A new math curriculum for Wichita middle school and high school students will focus more closely on Common Core-aligned standards and link with what students are learning in elementary school, district officials say.
The Wichita school board this week approved a seven-year, $4 million deal with Carnegie Learning for its core secondary math curriculum.
The move comes as Wichita faces dismal state test scores in math, with students continuing to perform below their peers across the state.
Carnegie Learning will replace the Agile Mind math curriculum in high schools and, in middle schools, what one board member described as a “patchwork quilt” of textbooks and other materials.
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“You hear ‘Every other week, my son brings home another piece from another book’ as (teachers) try to make it all work together,” said board member Joy Eakins.
“I think one of the strengths of this system is that there’s one book. … And I love that students can take their books home.”
The Carnegie curriculum features “consumable,” soft-cover textbooks that students can write in – like a textbook and workbook in one, said Tiffinie Irving, assistant superintendent of learning services. It also features online resources such as tutorials for students and lesson-plan ideas for teachers.
“There was one curriculum that stood out amongst all the others,” Irving told board members. “It was just overwhelming in the comments from our teachers. They spoke very highly of it.”
The Carnegie curriculum was one of four tested in Wichita classrooms beginning last spring. Twenty-six middle-school teachers and 32 high-school teachers participated, and about 90 percent of them said they preferred Carnegie over the others, including the district’s current math curriculum, Irving said.
The new curriculum will launch in the fall for most Wichita sixth- through 12th-graders. Upper-level math courses – such as Advanced Placement calculus, statistics and college algebra – will continue using their current course materials.
Irving said Carnegie will link more seamlessly with Engage New York, a math curriculum launched this past fall at Wichita elementary schools.
Dismal test scores
In 2016, about 41 percent of Wichita students scored below grade level in math on the Kansas assessment test, compared with 26 percent statewide.
In Wichita high schools, more than half of students scored at Level 1 – the bottom-most score – in math.
During a recent report to board members, Irving said the district’s math curriculum had not kept pace with more rigorous tests and higher standards implemented in recent years. The new Carnegie curriculum will give Wichita a fully Common Core-aligned plan from pre-kindergarten through graduation.
The program’s $4 million price tag is “comparable to other programs,” Irving said. It includes all course materials, teacher training and access to online resources.
After the board’s vote Monday, superintendent John Allison said he felt “very comfortable as we move forward with our students’ progression.”
“It’s not easy, and it doesn’t stop now,” he said.
Praise from teachers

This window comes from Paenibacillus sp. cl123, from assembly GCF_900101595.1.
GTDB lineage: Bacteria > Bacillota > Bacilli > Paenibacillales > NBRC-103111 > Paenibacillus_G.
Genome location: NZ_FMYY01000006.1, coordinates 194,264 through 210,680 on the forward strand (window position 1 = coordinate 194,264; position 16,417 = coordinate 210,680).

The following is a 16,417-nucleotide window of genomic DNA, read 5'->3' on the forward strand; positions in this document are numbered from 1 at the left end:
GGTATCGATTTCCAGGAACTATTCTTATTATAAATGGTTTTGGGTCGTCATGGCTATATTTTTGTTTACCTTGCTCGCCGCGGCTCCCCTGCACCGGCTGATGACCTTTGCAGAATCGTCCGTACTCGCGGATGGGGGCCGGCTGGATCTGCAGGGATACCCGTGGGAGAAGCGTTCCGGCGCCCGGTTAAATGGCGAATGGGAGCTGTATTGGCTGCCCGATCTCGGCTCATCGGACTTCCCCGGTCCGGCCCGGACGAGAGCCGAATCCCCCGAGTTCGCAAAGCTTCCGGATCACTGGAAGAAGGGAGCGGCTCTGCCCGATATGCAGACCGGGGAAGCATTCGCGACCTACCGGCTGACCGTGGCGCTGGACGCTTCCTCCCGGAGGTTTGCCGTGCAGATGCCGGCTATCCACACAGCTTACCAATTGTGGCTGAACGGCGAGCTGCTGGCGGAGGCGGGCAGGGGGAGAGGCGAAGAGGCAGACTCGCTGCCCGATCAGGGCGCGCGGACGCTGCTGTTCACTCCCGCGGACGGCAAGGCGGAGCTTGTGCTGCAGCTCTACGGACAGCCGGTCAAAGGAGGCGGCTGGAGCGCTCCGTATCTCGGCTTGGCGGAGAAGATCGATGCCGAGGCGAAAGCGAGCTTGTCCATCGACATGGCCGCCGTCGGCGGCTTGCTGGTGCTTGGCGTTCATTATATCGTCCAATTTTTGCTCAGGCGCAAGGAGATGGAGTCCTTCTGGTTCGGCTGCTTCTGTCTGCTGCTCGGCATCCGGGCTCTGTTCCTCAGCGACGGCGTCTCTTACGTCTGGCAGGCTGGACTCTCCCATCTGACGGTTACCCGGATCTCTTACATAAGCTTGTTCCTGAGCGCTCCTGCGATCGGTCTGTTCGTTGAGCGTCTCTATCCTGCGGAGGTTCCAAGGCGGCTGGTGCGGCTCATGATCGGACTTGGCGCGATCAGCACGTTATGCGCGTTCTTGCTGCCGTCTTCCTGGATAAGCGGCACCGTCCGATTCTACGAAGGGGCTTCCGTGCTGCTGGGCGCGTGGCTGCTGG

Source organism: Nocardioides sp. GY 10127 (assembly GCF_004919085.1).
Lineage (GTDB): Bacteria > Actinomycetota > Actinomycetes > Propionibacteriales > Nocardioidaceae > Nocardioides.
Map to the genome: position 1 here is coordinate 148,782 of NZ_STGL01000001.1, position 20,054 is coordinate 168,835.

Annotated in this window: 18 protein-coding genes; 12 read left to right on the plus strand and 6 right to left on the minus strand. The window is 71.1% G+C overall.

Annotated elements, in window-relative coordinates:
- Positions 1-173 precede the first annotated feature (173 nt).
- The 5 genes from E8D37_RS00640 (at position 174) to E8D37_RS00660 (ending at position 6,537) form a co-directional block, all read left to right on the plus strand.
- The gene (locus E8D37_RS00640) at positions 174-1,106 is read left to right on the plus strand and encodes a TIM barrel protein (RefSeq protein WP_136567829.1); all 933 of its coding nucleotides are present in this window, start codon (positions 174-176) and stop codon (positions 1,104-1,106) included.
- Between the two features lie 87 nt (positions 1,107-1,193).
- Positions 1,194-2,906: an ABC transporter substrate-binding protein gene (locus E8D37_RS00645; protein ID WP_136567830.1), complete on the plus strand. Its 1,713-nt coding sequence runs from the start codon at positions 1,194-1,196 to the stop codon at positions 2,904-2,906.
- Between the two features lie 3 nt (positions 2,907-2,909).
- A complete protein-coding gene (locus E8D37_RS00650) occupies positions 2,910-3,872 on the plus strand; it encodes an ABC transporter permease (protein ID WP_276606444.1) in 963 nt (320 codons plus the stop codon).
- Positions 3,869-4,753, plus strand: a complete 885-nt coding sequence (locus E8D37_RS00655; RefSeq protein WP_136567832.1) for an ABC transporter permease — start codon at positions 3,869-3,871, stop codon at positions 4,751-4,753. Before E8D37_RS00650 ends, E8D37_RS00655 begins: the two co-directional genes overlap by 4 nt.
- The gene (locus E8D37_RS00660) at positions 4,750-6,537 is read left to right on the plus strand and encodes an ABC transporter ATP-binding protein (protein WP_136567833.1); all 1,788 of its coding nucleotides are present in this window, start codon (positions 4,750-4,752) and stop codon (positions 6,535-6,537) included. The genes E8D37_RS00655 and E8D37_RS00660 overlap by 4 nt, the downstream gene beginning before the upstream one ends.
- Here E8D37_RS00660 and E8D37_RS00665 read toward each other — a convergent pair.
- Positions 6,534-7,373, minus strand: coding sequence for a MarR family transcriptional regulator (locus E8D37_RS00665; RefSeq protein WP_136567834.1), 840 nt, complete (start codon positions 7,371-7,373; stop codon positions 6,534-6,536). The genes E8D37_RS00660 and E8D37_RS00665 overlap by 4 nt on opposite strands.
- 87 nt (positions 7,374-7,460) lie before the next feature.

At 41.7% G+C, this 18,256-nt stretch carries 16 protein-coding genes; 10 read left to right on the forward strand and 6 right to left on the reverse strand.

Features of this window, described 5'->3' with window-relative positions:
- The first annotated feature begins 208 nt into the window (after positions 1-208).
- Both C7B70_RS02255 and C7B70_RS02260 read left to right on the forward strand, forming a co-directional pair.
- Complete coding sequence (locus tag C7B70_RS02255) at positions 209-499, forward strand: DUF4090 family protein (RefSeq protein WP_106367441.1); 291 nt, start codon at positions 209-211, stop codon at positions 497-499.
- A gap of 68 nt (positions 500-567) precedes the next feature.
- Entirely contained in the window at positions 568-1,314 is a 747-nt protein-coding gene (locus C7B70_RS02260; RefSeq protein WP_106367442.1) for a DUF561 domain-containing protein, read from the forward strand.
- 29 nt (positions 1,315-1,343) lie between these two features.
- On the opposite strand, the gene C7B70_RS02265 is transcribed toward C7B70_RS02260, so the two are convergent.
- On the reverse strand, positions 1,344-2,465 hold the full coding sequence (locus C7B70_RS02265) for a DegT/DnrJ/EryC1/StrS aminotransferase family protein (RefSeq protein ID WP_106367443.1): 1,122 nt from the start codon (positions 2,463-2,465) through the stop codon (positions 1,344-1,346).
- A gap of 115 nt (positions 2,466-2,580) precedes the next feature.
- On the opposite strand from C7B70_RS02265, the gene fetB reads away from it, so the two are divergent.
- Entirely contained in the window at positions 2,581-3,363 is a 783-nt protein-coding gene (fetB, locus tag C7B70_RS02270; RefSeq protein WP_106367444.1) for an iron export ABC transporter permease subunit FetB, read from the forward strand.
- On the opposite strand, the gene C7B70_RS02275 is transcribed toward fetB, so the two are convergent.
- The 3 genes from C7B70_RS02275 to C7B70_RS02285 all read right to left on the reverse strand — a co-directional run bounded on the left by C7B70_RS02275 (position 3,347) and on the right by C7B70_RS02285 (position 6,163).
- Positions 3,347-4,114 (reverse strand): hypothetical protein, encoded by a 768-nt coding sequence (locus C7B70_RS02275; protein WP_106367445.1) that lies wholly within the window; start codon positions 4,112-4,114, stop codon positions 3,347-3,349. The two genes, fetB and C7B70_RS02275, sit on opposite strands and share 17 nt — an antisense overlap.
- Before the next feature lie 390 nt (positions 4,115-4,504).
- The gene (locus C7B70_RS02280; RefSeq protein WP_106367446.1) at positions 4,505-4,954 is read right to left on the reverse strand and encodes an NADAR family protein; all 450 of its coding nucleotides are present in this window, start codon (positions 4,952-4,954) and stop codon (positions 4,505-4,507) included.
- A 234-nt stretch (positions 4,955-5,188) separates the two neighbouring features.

Some Wichita teachers who tested the Carnegie curriculum said they were happy the school board approved the contract.
“I absolutely love it,” said Melinda Mutuku, a math teacher at Hamilton Middle School. “It’s engaging, it’s rigorous, and it really makes the kids think conceptually about what they’re doing.”
On Tuesday, Mutuku’s seventh-graders used Carnegie materials for a lesson on probability. The students flipped coins to simulate the probability of a family having girls or boys, then used their results to construct a probability model.
“What is the experimental probability that a family with three children has three girls?” the teacher asked. “And remember to write your answer in a complete sentence.”
Mutuku said the new curriculum is “a relief” after years of piecing together math lessons from old textbooks, workbooks and online resources, trying to match coursework to the new Common Core standards.
“Earlier this year, there was a lesson on factoring,” she said. “It’s in the standards, but none of the materials we’ve used have had it in there.’”
Becki Taylor, an East High math teacher who tested the curriculum with her Algebra I and geometry students, said she was impressed with the content and materials.
“If something is really important, it will have a big box around it” to draw students’ attention, Taylor said. “It’s not just three pages of notes and three pages of problems.”
She said Carnegie’s online resource, called “MATHia X,” could help students struggling with specific math concepts in class or those just wanting additional practice at home.
Rolling it out
Irving said the new curriculum will kick off with programs for teachers at an in-service day next month and optional professional development over the summer.
After that, the district plans to introduce it to parents with workshops or other special events.
“It’s important that our families know how they can access it and what’s available for their kiddos when they’re working at home,” Irving said.
She said the new curriculum is the result of nearly two years of research, vetting and discussions among math teachers and others.
“There has been an extensive amount of time … really researching what our needs are related to math, what we need to begin to do or do differently,” she said.